Opinion: Architecture for all?: Eichler homes are no longer affordable


Art: Charlotte Anthony

How do affordable family homes become collector’s items? Against all odds, Palo Alto’s thousands of Eichler homes have outpaced inflation to do just that — despite being designed to be low-cost.  

Growing up in an Eichler in Palo Alto’s Green Gables neighborhood, I learned recently that my neighborhood is on the National Register of Historic Places because of its distinctive mid-century modern design.

For a long time, Eichlers were some of the cheapest properties available in this area — which, decades prior, is exactly what their creator intended. There is a delicate balance between preserving iconic architecture and allowing for population growth in a community, and it’s crucial that this community take a firm stance: allowing for more affordable housing is more important than “ruining” Eichler subdivisions.

Eichler’s ads proudly proclaimed that they were ‘the home they all promised but only Eichler Homes is building.’

Building out the ’burbs

In the late 1940s, real estate developer Joseph Eichler set out to fill the suburbs with homes that had luxurious outdoor spaces, airy atriums and floor-to-ceiling windows at an unbeatable price. Inspired by modern architect Frank Lloyd Wright, he built subdivisions of cutting edge mid-century modern homes. Palo Alto has more than any other city — over 2,000, according to Atria Real Estate. Eichler’s strategy was unique in that he had a non-discrimination policy, meaning that he sold to anyone, without regard to race or ethnicity.

In the early 1950s, the sale price of a three-bedroom, one-and-a-half bathroom Eichler home in Palo Alto was about $15,000 according to Palo Alto Online, a price low enough to grant a middle-class family their own slice of the American dream. Eichler’s ads proudly proclaimed that they were “the home they all promised but only Eichler Homes is building.”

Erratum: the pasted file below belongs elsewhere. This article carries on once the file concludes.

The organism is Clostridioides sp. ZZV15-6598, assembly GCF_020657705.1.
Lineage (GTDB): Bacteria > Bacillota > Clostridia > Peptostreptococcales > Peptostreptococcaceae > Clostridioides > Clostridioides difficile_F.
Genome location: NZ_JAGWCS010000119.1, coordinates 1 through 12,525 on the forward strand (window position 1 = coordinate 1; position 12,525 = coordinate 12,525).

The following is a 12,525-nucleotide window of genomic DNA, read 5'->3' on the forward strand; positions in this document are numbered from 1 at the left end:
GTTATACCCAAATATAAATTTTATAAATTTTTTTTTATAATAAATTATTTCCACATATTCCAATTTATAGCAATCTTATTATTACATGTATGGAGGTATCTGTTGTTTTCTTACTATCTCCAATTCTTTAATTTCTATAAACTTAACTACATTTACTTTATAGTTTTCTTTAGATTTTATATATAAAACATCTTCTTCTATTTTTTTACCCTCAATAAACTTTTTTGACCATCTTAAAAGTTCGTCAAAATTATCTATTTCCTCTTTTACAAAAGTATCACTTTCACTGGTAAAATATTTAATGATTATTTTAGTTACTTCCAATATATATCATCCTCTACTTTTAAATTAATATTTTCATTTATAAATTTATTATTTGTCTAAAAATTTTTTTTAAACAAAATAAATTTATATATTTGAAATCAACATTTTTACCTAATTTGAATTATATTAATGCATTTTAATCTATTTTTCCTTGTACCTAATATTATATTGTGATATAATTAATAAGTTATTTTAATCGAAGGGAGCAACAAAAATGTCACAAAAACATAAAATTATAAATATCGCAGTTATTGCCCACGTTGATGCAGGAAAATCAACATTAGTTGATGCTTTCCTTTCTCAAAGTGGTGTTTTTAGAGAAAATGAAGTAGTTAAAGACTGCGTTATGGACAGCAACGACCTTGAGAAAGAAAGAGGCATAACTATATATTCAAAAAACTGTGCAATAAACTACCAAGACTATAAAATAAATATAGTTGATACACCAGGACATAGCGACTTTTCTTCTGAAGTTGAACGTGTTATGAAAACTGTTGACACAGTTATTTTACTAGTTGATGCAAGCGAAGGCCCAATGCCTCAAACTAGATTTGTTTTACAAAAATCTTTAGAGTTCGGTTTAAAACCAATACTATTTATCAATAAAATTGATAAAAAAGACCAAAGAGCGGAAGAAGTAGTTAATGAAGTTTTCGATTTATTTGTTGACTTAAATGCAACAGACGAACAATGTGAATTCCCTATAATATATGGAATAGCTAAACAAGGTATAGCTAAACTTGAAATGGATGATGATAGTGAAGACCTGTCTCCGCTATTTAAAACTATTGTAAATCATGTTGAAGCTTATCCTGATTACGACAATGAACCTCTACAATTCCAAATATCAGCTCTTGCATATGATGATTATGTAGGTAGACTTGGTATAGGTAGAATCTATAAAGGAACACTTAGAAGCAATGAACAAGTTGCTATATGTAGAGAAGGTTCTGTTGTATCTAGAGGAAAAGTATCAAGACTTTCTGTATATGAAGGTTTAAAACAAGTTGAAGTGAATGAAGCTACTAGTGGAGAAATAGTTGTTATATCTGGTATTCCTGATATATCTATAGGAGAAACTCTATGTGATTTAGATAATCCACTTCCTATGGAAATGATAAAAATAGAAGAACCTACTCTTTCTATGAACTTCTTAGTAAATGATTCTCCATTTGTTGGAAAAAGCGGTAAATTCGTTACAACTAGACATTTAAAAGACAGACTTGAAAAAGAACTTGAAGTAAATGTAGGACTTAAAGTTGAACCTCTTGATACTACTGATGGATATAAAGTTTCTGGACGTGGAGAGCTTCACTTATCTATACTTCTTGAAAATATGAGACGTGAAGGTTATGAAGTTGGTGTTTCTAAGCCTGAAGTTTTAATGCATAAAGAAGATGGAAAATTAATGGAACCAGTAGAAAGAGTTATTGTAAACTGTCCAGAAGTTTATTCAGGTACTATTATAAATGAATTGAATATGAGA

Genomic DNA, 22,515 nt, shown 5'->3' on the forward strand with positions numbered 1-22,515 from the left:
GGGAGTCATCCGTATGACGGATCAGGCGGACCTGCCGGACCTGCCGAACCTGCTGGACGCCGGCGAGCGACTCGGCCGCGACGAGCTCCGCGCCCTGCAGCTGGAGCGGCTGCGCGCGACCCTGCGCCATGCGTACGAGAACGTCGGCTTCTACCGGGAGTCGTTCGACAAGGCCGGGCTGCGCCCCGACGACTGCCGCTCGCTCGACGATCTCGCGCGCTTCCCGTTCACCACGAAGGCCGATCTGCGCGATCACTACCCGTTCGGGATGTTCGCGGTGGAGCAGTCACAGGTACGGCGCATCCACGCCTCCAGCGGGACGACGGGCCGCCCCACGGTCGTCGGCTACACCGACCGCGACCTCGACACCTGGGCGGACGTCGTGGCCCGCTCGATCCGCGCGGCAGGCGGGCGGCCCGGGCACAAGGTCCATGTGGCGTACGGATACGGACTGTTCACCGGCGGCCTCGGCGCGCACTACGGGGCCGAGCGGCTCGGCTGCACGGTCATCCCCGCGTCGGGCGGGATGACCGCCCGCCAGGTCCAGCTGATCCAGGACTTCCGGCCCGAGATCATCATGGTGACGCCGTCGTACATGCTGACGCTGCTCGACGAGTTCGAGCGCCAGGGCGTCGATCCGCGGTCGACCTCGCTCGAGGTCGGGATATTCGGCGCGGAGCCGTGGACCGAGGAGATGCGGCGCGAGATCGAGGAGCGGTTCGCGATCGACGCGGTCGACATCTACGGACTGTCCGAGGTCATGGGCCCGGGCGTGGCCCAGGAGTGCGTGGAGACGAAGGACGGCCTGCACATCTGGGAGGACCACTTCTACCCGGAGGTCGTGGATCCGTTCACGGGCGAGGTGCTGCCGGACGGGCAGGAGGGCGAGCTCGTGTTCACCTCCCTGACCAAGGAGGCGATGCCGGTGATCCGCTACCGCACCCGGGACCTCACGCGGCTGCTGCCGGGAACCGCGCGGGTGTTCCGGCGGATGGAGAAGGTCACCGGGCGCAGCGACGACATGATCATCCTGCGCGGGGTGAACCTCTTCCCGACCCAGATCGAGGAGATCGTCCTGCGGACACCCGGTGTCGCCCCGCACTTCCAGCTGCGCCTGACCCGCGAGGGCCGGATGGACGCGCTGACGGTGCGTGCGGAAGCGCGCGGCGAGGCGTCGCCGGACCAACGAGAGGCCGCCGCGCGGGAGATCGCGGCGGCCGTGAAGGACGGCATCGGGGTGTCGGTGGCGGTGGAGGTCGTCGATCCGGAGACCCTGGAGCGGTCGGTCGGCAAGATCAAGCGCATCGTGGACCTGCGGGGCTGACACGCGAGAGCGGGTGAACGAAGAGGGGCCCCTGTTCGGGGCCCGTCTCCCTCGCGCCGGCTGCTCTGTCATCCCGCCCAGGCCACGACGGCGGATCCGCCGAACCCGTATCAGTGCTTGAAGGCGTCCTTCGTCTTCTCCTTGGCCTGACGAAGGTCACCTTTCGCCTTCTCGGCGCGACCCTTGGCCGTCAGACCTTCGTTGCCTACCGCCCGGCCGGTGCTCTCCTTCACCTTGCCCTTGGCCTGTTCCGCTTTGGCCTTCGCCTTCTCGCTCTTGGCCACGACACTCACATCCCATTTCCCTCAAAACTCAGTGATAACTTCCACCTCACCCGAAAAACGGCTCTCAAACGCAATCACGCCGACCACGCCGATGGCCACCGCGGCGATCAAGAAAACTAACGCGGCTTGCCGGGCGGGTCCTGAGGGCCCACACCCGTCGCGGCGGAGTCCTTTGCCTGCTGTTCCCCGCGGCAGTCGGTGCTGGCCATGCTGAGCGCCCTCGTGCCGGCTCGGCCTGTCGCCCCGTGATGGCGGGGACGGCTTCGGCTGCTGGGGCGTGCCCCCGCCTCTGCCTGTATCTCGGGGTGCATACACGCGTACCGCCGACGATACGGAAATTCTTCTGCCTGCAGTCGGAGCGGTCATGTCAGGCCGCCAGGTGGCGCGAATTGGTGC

But, recently, the Eichler dream has begun to slip away.

Intensifying interest

Eichlers in Palo Alto now sell for a higher price per square foot than other similarly sized homes in the area, according to CA Modern magazine. Despite their relatively old age and small size, an architectural style once praised for its affordability now serves as a symbol of the unattainability of Bay Area home buying, which is ironic considering the original purpose that they were created to serve.  

Kevin Swartz of Atria Real Estate, which specializes in Eichler homes, said that the demand for Eichler homes has been growing due to falling numbers of original homes.

“There were right around 2,700 of them [Eichlers] in Palo Alto at one time,” Swartz said. “But I think today there’s around 2,200.”

As their popularity increases, Swartz said that he has noticed an uptick in Eichler home prices. 

“There are buyers who specifically want to buy Eichlers,” Swartz said. “And so for that factor alone, there’s always going to be a premium that they have to pay.” 

Almost all of Palo Alto’s original Eichlers are single-story, according to Palo Alto Online, and are surrounded by similar homes of similar sizes. In 2015, Palo Alto enacted a ban on two-story homes in the Los Arboles Eichler subdivision. The effort was met with praise from residents — their historic neighborhood could be saved from the multi-story McMansions that would inevitably replace historic homes. However, many opposed the ban because it prevented these neighborhoods from being able to accommodate any further residents, exacerbating the already pressing housing crisis. 

There are buyers who specifically want to buy Eichlers. And so for that factor alone, there’s always going to be a premium that they have to pay.

— Kevin Swartz, Atria Real Estate

Aftermath of advancement

Would Eichler, who was so concerned about housing equity and affordability, be happy with what has become of his homes? 

Realistically, nothing like the Eichler boom will ever happen again in the Bay Area. There is simply not enough undeveloped land for building thousands of affordable homes, so single family homes can’t be the future of Palo Alto. If we want to promote the construction of affordable housing, there’s no way that we can keep prioritizing the conservation of historic homes like Eichlers. While Eichler’s designs  were revolutionary at the time, as decades have passed, the fantasy of affordable single-family homes has gone with them. In order to prepare Palo Alto for the future, we must start allowing more affordable housing to take the places of Eichlers.